Poker Coverage:

Poker Strategy With Jonathan Little: Common Amateur Mistakes

Little Fills The Glaring Holes In Your Default Strategy


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Jonathan LittleWhen I first started playing poker as an 18-year-old kid, I was terrible. I only wanted to put my hard-earned money in the pot when I knew I had the absolute nuts. I eventually learned that waiting for the nuts is actually a great way to go broke.

If you are not a winning poker player, you have glaring holes in your poker strategy, just as I did when I first started. Let’s discuss some common flaws amateur poker players exhibit, then outline steps you can take to ensure you are on the road to poker mastery.

Most poker players think they are much better at poker than they actually are. This is likely because most people who stick with poker for any extended period of time experience at least some level of success. Very few people keep playing if they lose the first 20 times they play. Those players quit and move on to something else. The people who experience immediate short-term success are the ones who keep playing indefinitely.

This initial success leads most amateurs to be overconfident in their skills. Instead of working hard to improve at poker, they assume they must be great at the game. If you want to become an excellent poker player, realize that you have to spend your time at the table diligently paying attention, and your time away from the table studying all aspects of the game.

Most amateurs develop a default strategy based on what they are comfortable with, and then stick with it for their entire poker-playing careers. This usually leads them to bluff way too frequently, or way too infrequently. They tend to think in definitive statements, such as “I always call with top pair,” “I always hit my draws,” or “Michael always bluffs.” Thinking like this leads them to make huge blunders because in reality, calling with top pair is only sometimes correct, you will hit your draws as often as the odds dictate, and Michael only occasionally bluffs. Instead of thinking like this, the best players make the right play based on the exact situation they are in, not the situation they were in last time they played.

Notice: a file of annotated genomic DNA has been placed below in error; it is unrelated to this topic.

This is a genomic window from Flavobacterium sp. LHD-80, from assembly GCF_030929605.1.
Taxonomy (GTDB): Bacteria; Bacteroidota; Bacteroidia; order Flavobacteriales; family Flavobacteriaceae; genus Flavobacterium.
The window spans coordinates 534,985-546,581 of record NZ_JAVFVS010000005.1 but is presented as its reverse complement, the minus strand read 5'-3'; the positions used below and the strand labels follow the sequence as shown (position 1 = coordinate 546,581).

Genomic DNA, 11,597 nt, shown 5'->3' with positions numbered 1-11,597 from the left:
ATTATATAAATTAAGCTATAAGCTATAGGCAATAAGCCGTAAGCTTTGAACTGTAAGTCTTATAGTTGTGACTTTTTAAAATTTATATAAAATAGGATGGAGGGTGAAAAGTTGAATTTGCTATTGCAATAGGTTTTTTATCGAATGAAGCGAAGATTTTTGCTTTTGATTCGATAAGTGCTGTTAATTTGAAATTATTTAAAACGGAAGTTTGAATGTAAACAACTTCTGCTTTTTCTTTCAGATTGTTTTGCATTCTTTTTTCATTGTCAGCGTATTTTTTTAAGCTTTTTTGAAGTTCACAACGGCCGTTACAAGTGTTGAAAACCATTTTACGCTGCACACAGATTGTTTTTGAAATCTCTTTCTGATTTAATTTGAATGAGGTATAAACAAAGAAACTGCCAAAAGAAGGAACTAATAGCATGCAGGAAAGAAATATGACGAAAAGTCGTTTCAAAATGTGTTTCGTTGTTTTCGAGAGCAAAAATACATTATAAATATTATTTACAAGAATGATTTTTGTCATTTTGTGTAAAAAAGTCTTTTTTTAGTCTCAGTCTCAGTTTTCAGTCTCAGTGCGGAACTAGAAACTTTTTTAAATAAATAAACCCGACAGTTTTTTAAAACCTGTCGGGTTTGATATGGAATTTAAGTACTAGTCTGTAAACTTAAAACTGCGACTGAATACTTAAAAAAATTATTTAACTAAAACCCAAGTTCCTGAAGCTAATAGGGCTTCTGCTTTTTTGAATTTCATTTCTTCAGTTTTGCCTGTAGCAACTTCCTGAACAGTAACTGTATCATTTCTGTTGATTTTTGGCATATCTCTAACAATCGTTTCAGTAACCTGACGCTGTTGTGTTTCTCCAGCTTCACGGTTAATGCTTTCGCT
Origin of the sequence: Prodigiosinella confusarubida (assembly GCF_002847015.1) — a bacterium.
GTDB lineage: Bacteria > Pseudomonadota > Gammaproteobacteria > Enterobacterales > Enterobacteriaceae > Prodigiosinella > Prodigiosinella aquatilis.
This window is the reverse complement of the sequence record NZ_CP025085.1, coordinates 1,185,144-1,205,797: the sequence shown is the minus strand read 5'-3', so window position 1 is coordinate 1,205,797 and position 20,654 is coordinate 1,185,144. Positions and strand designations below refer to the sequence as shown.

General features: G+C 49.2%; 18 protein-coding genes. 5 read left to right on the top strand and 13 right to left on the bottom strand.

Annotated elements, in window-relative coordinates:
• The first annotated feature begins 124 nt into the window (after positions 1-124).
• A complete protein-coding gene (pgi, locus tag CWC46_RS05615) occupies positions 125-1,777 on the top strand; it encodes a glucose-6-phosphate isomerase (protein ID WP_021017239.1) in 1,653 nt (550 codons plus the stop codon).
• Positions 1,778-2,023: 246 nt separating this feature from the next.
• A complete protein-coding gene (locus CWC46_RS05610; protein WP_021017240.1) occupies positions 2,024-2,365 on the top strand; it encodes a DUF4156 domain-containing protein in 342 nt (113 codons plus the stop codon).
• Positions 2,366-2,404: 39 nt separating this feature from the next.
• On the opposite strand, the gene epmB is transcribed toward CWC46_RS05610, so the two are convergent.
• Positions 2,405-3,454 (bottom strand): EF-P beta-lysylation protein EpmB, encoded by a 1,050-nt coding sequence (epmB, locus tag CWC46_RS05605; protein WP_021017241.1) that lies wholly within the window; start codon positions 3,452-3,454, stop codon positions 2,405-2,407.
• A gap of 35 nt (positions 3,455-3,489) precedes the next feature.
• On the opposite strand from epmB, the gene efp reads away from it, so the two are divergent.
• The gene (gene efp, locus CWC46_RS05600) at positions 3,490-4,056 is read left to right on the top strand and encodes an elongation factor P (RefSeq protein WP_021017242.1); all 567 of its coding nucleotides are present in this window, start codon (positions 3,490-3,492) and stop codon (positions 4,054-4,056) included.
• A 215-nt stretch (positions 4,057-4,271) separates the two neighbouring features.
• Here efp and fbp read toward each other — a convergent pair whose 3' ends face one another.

Another common mistake of amateur poker players is that they play in games that are much too large for their bankrolls. Most professional tournament players know to keep at least 100 buy-ins. This means if they play $500 buy-in tournaments, they keep at least $50,000 in their bankroll. On the other hand, many amateurs keep a relatively small amount of money devoted to poker. This often results in amateurs caring way too much about the money they risk. If you have a $2,500 “poker bankroll” and risk $500 of it, I completely understand how the pressure would be unbearable. If you instead risk $500 out of your $50,000 bankroll, you will be able to think clearly and make sound, unemotional decisions.

The sooner you stop thinking emotionally when playing poker, the better. It is well known that when poker players have things on their mind besides poker, such as an argument with their spouse, financial troubles at home, or anything else that demands a large amount of their attention, they tend to play worse. Those who take their opponents’ actions personally do worse than those who simply make the best possible play in each situation. If someone constantly re-raises you, instead of getting annoyed and trying to show him who is boss, implement an ideal strategy to take advantage of his aggression. Do not think that poker is a game about who can act the most macho.

Always ask yourself why you do the things that you do, especially if you are not getting the results you want. If you want to win money from poker but you lose in the long run, something needs to change. To be sure you are thinking about poker in a way that will lead to you winning over the long run, I just created a new series that will ensure you are thinking like a pro and playing well. Check it out at ♠

Jonathan Little Jonathan Little is a professional poker player and best-selling poker author with more than $7 million in live tournament earnings. If you want to learn how to play fundamentally sound poker and increase your win rate, check out Click here to try for free.



2 years ago

"at least 100 buy-ins. This means if they play $500 buy-in tournaments, they keep at least $50,000 in their bankroll."

Really?!?! I thought it´s at least 100 buy-ins of the following smaller buy-in.